Pullman is another AccorHotels brand that may be relatively unfamiliar to American meeting planners. There are currently only two Pullman properties in the United States (an airport hotel in Miami, and one in San Francisco), but the brand has a strong presence in other parts of the world, particularly in Europe and Australia. This fast-growing, meetings-focused brand hosts more than 30,000 events every year.

Chicago is the only city in the U.S. to have a Fairmont, a Swissotel and a Sofitel. It’s one of the first markets to test Swissotel’s new Vitality room concept, designed to help guests maintain their health and well-being on the road. The rooms feature a calm color palette, blackout blinds, discreet technology, and dedicated spaces for exercise and relaxation, plus circadian lighting options in the bath and shower and a high-performance air purification system.

“We’ll be putting these into more of our hotels; we’re just not sure how many,” said Cahill of the Vitality rooms during a roundtable discussion at GME.

The French-influenced Sofitel brand brings Parisian elegance and practicality to every element of its six hotels in the U.S., from the cuisine to the décor and even the Parisian bartenders. In many respects, it was ahead of its time when it comes to trends in hotels and meetings. For example, the recently renovated Sofitel Magnificent Mile in Chicago launched the concept of a living-room-style lobby back in 2002 when it first opened, a concept introduced in hotels around the world only in the last few years. And through its Magnifique Meetings program, Sofitel has been creating healthy F&B breaks for meetings and events since 2011, way before smoothie and juice stations, clever takes on fruits and vegetables, and allergy-friendly items became the near norm.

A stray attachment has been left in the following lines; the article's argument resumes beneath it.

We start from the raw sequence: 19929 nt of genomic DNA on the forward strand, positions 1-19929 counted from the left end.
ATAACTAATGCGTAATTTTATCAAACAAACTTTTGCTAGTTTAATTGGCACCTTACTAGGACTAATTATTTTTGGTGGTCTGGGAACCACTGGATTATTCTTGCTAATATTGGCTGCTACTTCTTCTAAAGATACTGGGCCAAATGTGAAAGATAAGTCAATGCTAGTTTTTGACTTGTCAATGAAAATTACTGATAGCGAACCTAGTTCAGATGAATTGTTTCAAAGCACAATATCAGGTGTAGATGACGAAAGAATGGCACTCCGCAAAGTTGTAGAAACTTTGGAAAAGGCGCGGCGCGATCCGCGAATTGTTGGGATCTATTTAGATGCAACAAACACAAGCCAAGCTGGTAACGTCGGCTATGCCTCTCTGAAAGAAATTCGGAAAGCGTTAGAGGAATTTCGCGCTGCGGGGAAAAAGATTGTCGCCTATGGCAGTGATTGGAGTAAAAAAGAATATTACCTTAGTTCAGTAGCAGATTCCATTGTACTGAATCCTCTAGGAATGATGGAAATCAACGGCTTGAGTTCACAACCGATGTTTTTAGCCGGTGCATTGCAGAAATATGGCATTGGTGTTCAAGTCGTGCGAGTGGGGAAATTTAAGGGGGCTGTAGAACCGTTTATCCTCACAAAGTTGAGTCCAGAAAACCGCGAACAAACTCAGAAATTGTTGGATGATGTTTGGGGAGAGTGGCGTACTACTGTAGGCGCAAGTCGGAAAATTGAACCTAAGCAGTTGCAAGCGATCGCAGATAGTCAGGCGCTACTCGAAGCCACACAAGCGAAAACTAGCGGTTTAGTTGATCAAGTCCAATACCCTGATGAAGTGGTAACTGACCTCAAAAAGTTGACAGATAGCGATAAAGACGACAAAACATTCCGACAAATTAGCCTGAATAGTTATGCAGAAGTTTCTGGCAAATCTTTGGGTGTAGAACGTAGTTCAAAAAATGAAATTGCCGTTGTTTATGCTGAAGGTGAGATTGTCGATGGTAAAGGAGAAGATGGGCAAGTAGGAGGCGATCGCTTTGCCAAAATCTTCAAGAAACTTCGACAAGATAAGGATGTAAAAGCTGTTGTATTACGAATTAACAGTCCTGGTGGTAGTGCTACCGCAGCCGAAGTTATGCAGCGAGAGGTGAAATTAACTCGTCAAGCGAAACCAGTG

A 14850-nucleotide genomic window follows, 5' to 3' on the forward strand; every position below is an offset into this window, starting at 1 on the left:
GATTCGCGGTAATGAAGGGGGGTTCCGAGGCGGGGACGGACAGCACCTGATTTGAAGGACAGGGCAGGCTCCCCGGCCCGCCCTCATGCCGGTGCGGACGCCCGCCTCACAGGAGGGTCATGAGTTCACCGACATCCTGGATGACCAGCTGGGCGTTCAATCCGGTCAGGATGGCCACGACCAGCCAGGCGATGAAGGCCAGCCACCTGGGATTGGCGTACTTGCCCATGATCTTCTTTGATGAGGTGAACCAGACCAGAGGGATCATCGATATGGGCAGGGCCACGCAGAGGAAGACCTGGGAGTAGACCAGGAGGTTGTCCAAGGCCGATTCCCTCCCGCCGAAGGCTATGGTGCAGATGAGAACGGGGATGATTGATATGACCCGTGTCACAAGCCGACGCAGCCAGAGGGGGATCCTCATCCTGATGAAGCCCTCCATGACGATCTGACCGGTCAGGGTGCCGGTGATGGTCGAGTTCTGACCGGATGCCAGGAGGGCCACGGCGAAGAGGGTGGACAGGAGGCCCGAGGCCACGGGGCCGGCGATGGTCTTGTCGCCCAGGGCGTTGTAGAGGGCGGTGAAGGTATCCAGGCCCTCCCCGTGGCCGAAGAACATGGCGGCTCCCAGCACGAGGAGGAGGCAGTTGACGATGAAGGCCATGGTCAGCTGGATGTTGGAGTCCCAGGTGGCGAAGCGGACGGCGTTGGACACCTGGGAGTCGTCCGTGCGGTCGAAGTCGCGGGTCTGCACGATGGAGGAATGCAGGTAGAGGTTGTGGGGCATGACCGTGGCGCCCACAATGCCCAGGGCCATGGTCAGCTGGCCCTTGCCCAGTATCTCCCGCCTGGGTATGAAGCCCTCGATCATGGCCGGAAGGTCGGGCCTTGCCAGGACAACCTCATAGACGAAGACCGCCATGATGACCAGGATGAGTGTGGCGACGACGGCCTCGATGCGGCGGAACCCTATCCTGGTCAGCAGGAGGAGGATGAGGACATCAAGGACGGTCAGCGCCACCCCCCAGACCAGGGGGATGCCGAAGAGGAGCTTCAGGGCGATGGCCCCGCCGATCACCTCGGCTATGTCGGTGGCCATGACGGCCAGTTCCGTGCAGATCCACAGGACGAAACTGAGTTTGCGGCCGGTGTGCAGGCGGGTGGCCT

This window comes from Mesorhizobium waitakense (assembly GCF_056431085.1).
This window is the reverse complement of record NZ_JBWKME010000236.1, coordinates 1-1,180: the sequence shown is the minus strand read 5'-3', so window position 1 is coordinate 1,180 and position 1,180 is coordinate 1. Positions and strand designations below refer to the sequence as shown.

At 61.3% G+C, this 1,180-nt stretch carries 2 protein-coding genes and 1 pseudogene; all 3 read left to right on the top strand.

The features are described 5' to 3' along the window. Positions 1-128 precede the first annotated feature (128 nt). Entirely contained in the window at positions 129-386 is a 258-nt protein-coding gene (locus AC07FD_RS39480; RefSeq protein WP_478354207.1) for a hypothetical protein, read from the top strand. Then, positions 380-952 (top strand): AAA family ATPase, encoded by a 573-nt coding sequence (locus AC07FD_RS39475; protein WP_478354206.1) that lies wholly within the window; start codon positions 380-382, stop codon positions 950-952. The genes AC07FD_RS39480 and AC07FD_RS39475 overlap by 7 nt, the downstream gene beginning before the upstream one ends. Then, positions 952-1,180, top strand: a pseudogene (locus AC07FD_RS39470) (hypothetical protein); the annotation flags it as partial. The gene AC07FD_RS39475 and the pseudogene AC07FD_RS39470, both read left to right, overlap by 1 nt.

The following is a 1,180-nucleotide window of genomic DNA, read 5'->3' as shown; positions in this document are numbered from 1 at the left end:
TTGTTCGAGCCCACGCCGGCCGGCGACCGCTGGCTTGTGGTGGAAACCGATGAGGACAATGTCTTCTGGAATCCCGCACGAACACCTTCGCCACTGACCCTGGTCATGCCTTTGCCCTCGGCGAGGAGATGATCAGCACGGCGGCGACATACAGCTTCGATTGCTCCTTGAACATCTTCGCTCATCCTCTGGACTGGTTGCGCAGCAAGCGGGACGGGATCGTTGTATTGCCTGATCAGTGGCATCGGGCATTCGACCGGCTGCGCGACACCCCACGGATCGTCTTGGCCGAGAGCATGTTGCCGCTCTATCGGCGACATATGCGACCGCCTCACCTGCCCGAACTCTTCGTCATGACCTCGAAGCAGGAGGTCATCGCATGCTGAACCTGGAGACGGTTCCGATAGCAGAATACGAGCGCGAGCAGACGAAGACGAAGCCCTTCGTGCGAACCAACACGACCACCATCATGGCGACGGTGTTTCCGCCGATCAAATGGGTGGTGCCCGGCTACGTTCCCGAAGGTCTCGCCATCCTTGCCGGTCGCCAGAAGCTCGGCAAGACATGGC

While Raffles properties don’t typically have large meeting spaces, they can be a good choice for smaller incentive groups. The Banyan Tree brand, which includes 43 luxury resorts around the world, is another popular option for incentives that have a meeting component.

Still, AccorHotels as a whole is very focused on growing its meetings business—which is less sensitive to economic shifts than leisure tourism—even during a time when leisure demand is near an all-time high, with tools like a dedicated meetings website in addition to the aforementioned innovations and amenities.

“We’re in the golden age of travel to an extent,” said Cahill during his opening remarks at GME. “We’re anticipating pace of change and how to get ahead of it, and we’re currently very bullish.”

As GME took place only a few weeks after Marriott’s scandalous announcement that the company would reduce third-party planners’ commission from 10 percent to 7 percent, the planners in the audience were relived to hear Cahill address the issue head-on: AccorHotels will not follow suit, at least for now, he said.

Jeff Doane, senior vice president of sales and marketing for North and Central America, affirmed that position. “Hilton will follow, then Hyatt, then it might become an industry standard,” he says. “We’ll see.”